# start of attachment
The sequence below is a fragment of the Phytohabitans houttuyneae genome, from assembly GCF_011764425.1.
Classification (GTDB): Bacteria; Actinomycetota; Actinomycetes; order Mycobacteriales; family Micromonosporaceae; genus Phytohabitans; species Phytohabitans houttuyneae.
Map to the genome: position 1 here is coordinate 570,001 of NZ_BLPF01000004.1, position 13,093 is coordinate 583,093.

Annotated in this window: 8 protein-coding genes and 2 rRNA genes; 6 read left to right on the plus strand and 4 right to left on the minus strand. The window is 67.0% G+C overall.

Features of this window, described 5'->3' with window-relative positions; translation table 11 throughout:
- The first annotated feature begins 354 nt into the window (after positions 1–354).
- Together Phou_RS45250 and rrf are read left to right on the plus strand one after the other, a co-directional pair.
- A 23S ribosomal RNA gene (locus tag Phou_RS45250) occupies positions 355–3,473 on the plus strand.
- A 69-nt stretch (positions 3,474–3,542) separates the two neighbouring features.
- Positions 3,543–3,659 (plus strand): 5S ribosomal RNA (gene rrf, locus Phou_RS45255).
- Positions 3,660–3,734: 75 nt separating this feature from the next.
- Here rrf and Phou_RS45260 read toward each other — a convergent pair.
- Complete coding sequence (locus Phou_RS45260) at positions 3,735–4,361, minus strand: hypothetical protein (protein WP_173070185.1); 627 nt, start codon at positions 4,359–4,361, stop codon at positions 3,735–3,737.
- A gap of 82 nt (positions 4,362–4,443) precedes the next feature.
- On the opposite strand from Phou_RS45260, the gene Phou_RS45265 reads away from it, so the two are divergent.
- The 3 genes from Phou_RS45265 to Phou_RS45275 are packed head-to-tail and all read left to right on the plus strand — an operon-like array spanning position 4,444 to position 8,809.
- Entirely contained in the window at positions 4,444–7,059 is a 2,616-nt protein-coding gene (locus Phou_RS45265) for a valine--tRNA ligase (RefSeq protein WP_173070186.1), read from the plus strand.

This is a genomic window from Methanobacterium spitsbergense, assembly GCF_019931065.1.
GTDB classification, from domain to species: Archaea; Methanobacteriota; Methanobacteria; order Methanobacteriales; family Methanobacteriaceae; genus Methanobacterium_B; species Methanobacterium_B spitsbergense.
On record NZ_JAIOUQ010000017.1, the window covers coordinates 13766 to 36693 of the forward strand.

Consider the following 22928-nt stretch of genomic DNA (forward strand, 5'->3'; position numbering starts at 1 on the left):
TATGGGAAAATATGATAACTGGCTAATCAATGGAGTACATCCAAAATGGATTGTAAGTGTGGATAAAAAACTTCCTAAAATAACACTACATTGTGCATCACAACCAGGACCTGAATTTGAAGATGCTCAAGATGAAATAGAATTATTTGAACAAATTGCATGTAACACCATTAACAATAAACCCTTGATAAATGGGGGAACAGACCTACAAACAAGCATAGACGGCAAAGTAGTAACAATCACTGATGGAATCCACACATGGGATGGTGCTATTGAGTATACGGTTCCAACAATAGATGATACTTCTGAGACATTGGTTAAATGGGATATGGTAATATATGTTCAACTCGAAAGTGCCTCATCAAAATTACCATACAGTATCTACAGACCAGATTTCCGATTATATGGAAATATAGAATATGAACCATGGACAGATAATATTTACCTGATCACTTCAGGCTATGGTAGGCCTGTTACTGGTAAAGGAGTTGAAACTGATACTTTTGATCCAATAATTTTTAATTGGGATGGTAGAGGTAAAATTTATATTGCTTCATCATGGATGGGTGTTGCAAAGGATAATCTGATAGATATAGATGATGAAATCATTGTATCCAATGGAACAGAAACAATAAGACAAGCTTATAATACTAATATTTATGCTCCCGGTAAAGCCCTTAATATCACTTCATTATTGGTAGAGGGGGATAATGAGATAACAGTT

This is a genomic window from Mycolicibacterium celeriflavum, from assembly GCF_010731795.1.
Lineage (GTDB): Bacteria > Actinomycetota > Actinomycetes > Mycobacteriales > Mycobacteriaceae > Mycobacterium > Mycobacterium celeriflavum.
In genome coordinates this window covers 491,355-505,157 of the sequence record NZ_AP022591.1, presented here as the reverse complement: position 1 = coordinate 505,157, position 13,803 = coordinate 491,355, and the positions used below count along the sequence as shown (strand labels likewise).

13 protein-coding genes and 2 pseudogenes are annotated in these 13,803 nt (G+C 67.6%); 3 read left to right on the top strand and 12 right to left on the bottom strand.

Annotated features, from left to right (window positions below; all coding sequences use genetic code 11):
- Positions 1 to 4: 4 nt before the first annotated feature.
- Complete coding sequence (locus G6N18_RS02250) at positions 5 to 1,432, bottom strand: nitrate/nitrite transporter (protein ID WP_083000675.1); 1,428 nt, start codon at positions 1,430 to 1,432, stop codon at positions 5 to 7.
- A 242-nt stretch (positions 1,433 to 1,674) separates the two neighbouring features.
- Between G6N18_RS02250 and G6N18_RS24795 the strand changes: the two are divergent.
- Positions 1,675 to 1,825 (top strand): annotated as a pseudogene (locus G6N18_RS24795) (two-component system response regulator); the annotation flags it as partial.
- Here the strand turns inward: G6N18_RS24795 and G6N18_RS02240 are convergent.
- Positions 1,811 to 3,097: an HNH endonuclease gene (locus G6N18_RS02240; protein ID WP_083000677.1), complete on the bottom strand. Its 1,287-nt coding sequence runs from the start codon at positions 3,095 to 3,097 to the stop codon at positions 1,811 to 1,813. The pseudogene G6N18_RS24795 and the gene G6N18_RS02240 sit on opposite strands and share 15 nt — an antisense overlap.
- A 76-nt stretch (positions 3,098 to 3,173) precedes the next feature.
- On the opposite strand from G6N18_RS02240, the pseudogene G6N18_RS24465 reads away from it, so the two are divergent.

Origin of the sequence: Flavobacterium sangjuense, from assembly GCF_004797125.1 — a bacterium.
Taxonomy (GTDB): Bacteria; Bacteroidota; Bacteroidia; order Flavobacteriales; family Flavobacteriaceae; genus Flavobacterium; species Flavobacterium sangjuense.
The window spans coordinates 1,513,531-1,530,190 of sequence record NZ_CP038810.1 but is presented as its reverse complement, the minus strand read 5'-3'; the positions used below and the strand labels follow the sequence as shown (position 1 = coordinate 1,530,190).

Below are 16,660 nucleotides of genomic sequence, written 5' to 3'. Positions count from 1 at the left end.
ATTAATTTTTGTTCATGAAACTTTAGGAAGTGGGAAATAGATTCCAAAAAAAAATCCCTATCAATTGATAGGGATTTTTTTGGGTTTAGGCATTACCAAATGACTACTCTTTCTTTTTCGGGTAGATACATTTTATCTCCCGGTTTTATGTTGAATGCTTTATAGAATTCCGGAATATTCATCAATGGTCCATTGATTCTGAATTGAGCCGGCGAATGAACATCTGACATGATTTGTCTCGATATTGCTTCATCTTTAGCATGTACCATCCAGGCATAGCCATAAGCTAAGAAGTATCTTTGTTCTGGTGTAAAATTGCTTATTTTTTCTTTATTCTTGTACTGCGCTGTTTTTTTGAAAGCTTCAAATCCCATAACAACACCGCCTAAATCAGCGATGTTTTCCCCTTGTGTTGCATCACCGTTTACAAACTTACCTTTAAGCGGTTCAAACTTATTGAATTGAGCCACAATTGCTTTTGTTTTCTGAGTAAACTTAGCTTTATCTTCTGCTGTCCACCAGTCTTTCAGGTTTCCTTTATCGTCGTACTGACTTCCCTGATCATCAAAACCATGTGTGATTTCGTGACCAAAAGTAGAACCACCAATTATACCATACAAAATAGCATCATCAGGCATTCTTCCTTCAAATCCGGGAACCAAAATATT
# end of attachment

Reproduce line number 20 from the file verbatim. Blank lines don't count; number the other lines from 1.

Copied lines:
On record NZ_JAIOUQ010000017.1, the window covers coordinates 13766 to 36693 of the forward strand.